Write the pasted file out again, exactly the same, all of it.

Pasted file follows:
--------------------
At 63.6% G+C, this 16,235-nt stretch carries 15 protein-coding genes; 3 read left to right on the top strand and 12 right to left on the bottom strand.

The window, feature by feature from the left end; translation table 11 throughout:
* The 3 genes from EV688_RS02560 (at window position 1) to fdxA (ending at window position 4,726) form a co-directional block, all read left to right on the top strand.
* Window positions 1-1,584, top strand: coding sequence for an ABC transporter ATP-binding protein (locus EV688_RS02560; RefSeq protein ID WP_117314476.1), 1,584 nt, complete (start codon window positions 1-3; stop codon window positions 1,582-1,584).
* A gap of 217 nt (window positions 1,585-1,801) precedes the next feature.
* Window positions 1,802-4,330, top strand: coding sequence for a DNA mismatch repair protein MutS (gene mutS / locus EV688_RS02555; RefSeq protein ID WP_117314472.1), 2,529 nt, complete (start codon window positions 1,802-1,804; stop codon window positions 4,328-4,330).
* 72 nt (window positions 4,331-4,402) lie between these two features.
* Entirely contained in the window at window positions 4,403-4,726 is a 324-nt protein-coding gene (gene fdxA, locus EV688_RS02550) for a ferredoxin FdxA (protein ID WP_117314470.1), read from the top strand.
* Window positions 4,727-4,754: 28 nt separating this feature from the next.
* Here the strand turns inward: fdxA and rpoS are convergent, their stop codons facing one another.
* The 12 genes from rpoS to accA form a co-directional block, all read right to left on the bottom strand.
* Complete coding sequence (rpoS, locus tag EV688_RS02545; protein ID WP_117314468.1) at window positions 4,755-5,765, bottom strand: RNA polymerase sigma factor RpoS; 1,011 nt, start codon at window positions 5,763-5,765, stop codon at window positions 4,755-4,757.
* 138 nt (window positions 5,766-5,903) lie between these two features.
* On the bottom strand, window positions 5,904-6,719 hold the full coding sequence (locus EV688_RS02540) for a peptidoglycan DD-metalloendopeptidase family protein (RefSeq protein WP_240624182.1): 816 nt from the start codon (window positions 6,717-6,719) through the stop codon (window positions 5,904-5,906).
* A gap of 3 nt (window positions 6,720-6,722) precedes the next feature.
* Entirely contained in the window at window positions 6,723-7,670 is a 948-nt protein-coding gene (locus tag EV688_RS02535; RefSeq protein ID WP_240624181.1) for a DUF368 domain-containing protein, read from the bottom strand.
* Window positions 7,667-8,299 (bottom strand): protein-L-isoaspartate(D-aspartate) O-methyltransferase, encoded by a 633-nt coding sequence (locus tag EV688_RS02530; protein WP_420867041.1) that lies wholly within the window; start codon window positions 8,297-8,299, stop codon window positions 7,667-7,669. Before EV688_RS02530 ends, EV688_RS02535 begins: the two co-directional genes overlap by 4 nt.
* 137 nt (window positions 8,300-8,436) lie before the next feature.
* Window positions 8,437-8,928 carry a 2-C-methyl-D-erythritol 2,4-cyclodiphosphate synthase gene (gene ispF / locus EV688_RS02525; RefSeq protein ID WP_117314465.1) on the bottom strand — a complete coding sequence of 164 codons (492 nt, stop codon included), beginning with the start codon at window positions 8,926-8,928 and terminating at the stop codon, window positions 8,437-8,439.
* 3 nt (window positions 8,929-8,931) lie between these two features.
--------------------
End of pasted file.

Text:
At 63.6% G+C, this 16,235-nt stretch carries 15 protein-coding genes; 3 read left to right on the top strand and 12 right to left on the bottom strand.

The window, feature by feature from the left end; translation table 11 throughout:
* The 3 genes from EV688_RS02560 (at window position 1) to fdxA (ending at window position 4,726) form a co-directional block, all read left to right on the top strand.
* Window positions 1-1,584, top strand: coding sequence for an ABC transporter ATP-binding protein (locus EV688_RS02560; RefSeq protein ID WP_117314476.1), 1,584 nt, complete (start codon window positions 1-3; stop codon window positions 1,582-1,584).
* A gap of 217 nt (window positions 1,585-1,801) precedes the next feature.
* Window positions 1,802-4,330, top strand: coding sequence for a DNA mismatch repair protein MutS (gene mutS / locus EV688_RS02555; RefSeq protein ID WP_117314472.1), 2,529 nt, complete (start codon window positions 1,802-1,804; stop codon window positions 4,328-4,330).
* 72 nt (window positions 4,331-4,402) lie between these two features.
* Entirely contained in the window at window positions 4,403-4,726 is a 324-nt protein-coding gene (gene fdxA, locus EV688_RS02550) for a ferredoxin FdxA (protein ID WP_117314470.1), read from the top strand.
* Window positions 4,727-4,754: 28 nt separating this feature from the next.
* Here the strand turns inward: fdxA and rpoS are convergent, their stop codons facing one another.
* The 12 genes from rpoS to accA form a co-directional block, all read right to left on the bottom strand.
* Complete coding sequence (rpoS, locus tag EV688_RS02545; protein ID WP_117314468.1) at window positions 4,755-5,765, bottom strand: RNA polymerase sigma factor RpoS; 1,011 nt, start codon at window positions 5,763-5,765, stop codon at window positions 4,755-4,757.
* 138 nt (window positions 5,766-5,903) lie between these two features.
* On the bottom strand, window positions 5,904-6,719 hold the full coding sequence (locus EV688_RS02540) for a peptidoglycan DD-metalloendopeptidase family protein (RefSeq protein WP_240624182.1): 816 nt from the start codon (window positions 6,717-6,719) through the stop codon (window positions 5,904-5,906).
* A gap of 3 nt (window positions 6,720-6,722) precedes the next feature.
* Entirely contained in the window at window positions 6,723-7,670 is a 948-nt protein-coding gene (locus tag EV688_RS02535; RefSeq protein ID WP_240624181.1) for a DUF368 domain-containing protein, read from the bottom strand.
* Window positions 7,667-8,299 (bottom strand): protein-L-isoaspartate(D-aspartate) O-methyltransferase, encoded by a 633-nt coding sequence (locus tag EV688_RS02530; protein WP_420867041.1) that lies wholly within the window; start codon window positions 8,297-8,299, stop codon window positions 7,667-7,669. Before EV688_RS02530 ends, EV688_RS02535 begins: the two co-directional genes overlap by 4 nt.
* 137 nt (window positions 8,300-8,436) lie before the next feature.
* Window positions 8,437-8,928 carry a 2-C-methyl-D-erythritol 2,4-cyclodiphosphate synthase gene (gene ispF / locus EV688_RS02525; RefSeq protein ID WP_117314465.1) on the bottom strand — a complete coding sequence of 164 codons (492 nt, stop codon included), beginning with the start codon at window positions 8,926-8,928 and terminating at the stop codon, window positions 8,437-8,439.
* 3 nt (window positions 8,929-8,931) lie between these two features.